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SECURITIES

Ministry to get rid of Telecom stake

In the face of repeated criticism from the European Commission, the Slovak ministry in charge of telecommunications announced it will dispose of its 34-percent stake in Slovak Telekom.

In the face of repeated criticism from the European Commission, the Slovak ministry in charge of telecommunications announced it will dispose of its 34-percent stake in Slovak Telekom.

A transfer of shares is being prepared, said Transport, Post Office and Telecommunications Ministry spokesman Marian Jánošík, but he did not specify to whom the shares would be transferred.

"For the moment we will not provide any information about the time schedule or any other details," Jánošík told the SITA news wire.

The European Commission and independent operators have long criticized the ministry because it funds a telecom regulator - the Telecommunications Bureau (TÚ) - and, at the same time, is a shareholder of a significant telecom firm - Slovak Telekom.

In its latest report on EU telecom markets, published on March 29, the commission criticized the lack of independence of the Slovak and Polish regulators.

The Slovak government controls an additional 15 percent of Slovak Telekom through a national privatization agency, the National Property Fund. The majority owner of Slovak Telecom is German telecommunications giant Deutsche Telecom, which has a 51-percent share of the company.

According to Jánošík, the merger of TÚ with the Postal Services Office that will happen this year could also help solve the problem. The ministry has not yet specified whether the new office will be financed by the ministry or independently.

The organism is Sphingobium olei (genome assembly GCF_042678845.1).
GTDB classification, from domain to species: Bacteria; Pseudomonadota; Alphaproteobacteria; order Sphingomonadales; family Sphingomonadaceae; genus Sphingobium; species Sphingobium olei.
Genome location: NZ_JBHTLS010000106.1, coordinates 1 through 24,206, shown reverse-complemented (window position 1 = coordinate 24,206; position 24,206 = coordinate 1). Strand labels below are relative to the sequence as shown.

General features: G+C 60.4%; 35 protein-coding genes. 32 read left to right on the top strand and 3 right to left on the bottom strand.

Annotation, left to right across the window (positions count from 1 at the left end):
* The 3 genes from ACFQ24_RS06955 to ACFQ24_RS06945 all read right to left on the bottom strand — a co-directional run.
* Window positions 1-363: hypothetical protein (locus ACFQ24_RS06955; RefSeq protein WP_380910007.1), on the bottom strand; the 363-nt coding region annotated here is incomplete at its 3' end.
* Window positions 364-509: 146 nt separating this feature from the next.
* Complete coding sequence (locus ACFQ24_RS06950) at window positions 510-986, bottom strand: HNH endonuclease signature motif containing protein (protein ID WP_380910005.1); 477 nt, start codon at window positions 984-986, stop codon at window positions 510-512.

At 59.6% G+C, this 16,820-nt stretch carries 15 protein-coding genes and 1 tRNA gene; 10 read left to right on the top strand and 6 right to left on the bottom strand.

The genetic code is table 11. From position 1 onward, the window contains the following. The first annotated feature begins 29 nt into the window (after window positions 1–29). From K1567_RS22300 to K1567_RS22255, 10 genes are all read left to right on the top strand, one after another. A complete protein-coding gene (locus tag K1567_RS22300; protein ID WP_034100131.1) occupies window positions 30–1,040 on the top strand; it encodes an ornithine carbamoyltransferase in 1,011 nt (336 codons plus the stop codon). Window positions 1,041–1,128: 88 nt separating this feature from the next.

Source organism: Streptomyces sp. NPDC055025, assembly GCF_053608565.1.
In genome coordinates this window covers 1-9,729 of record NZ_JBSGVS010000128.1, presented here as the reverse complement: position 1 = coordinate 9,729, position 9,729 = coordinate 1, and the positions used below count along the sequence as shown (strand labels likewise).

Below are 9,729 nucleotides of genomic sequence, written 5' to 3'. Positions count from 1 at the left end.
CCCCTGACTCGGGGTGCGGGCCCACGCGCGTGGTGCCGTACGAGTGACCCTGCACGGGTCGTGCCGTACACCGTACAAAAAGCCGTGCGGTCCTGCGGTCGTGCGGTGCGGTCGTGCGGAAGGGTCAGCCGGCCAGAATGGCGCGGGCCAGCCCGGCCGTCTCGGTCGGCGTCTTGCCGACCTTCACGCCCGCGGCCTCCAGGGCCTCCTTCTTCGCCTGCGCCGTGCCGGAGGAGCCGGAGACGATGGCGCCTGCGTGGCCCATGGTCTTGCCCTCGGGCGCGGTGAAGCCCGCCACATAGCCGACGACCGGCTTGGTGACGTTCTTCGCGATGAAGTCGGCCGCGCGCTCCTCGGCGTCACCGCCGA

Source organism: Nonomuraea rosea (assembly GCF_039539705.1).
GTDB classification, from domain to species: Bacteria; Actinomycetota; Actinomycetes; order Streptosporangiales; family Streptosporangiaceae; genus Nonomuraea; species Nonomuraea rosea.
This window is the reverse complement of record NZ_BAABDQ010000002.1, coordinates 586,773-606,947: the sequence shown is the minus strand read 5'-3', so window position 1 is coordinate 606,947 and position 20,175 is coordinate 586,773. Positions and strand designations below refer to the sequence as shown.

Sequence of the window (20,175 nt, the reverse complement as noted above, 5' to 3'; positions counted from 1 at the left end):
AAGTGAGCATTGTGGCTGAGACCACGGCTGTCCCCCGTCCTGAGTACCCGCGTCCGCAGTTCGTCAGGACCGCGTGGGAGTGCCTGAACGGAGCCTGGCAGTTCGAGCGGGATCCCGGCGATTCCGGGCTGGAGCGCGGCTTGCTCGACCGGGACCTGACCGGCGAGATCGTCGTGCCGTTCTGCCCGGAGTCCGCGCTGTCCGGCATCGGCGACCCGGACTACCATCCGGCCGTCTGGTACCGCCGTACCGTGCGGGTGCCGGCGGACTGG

The new head of the office, Branislav Máčaj, said he also wants to push through financial independence.

"The EC regularly repeats its criticism that the Slovak regulatory body is not independent enough," said Máčaj, who was elected to the post by parliament in December. "I also do not consider the position of the Slovak Telecommunication Office as ideal. I can see one possibility for solving this situation being drafting legislation around the merger of the telecommunication regulator with the postal services regulator."

Transport, Post Office and Telecommunication Minister Ľubomír Vážny has called the EC's repeated criticism groundless.

"The European Commission regards the present state as dependence, but I do not see any dependence so far," Vážny told the SITA news wire in October.

According to Vážny, the problem in the model under which the Telecommunications Bureau will be self-financed is the fact that the office will not be able to issue binding regulations, which would limit its overall jurisdiction.

"Such independence is being dictated to us now, but it will not help anyone," Vážny said last year.

He said the ministry never interfered with TÚ independence, but created conditions that respected the regulator's independence.

Other ministry representatives have said the law governing the merger of the telecommunication and postal services office is expected to be presented to cabinet in the third quarter of this year, but the ministry should try to speed this process up.

Slovak Telekom is the largest telecommunication operator in Slovakia. Mobile operator T-Mobile also belongs to the ST group.

Last year, Slovak Telekom increased its before-tax profit to Sk2.22 billion, with earnings amounting to Sk30.5 billion.

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